A nicely proportioned mashead rig like those used on the J35 and J29s work very well.The J29 is one of the few boats that was offered with the choice of a low aspect masthead rig or a taller fractional rig with the same sail area on the same hull,the masthead version is the faster and it is reflected in the rating.I mention this only because it is the ONLY boat i know of where masthead and fractional rigs can truly be compared on the same(not just similar) platform with many examples and many different crews with conclusive results. I like the proportions of the masthead J boat rigs as they are much lower aspect than the IOR rule rigs. jmho. That said a couple of years ago i put a J24 fractional rig on a C&C24 which was originally masthead and hugely improved it imo,(turned it into the highest rated C&C24 in the country)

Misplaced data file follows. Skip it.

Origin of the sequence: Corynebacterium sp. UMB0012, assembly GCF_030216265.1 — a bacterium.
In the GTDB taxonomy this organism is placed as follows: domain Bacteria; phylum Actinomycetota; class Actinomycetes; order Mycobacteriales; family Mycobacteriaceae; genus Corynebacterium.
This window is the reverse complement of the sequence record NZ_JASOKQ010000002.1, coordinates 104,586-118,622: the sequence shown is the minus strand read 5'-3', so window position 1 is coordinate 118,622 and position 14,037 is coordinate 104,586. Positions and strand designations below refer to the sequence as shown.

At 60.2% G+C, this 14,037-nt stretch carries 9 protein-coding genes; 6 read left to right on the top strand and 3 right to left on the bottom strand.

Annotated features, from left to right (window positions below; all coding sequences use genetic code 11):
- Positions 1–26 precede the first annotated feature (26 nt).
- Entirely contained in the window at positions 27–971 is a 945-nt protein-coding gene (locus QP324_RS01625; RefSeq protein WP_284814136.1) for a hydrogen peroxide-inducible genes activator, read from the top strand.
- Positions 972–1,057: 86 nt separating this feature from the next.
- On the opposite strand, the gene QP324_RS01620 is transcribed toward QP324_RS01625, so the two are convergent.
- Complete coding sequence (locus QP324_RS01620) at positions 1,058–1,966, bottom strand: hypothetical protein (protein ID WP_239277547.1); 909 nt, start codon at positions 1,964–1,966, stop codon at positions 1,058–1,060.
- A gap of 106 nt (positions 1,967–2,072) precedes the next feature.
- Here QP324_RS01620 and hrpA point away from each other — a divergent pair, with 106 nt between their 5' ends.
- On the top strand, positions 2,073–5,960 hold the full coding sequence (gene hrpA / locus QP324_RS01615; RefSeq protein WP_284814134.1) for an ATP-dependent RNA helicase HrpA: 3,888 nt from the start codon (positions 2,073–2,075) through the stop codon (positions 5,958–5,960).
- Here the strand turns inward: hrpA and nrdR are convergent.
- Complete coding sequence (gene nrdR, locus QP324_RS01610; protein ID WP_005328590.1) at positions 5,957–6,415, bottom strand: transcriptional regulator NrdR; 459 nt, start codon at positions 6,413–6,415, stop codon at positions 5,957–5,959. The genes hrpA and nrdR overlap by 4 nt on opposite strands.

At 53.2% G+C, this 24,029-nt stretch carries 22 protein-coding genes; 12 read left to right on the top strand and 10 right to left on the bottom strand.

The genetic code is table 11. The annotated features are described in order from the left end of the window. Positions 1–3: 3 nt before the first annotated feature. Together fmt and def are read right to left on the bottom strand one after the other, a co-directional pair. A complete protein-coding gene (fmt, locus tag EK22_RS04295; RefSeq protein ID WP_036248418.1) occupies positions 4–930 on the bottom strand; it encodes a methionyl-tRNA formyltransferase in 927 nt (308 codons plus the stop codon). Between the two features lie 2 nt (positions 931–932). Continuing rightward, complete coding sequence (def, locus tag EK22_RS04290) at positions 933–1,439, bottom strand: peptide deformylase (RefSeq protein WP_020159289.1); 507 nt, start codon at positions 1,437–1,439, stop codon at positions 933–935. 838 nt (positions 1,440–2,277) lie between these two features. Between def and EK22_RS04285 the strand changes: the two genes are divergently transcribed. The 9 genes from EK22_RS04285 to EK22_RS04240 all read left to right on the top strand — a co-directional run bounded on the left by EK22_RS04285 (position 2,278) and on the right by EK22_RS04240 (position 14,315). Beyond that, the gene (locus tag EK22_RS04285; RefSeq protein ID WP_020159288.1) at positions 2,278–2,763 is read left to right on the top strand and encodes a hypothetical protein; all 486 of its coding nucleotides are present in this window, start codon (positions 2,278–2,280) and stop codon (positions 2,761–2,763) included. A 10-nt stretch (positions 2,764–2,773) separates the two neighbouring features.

12. RHough
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    RHough Retro Dude

    Aspect ratio is span and non-overlapping area. The distribution of area between main and jib has no effect on AR. The jib on a fractional rig cannot be less efficient due to low AR unless you are sailing on the jib alone. The wind "sees" the two sails as a single foil at upwind sailing angles. Off the wind you set flying sails from the masthead.

    I don't think you can name one rule set that measures all sail area equally or has a sail area limit where the rig has evolved to a masthead configuration with overlapping headsails. Masthead rigs with overlap come from rules that did not rate the overlap and from the fact that the bigger J measurement compared to E allows larger downwind sails under those rules. It was rule bias that created the big jib, little main masthead rig. You have that backwards.

    Unstayed cat rig masts can also fall off to leeward in gusts and de-power the rig, just as the top of a fractional rig can. This reduces sail trim requirements. There are no more strings to pull on a modern fractional rig than on a masthead rig, the strings you do have to pull (the sheets) require less attention on a good fractional rig than on a masthead rig.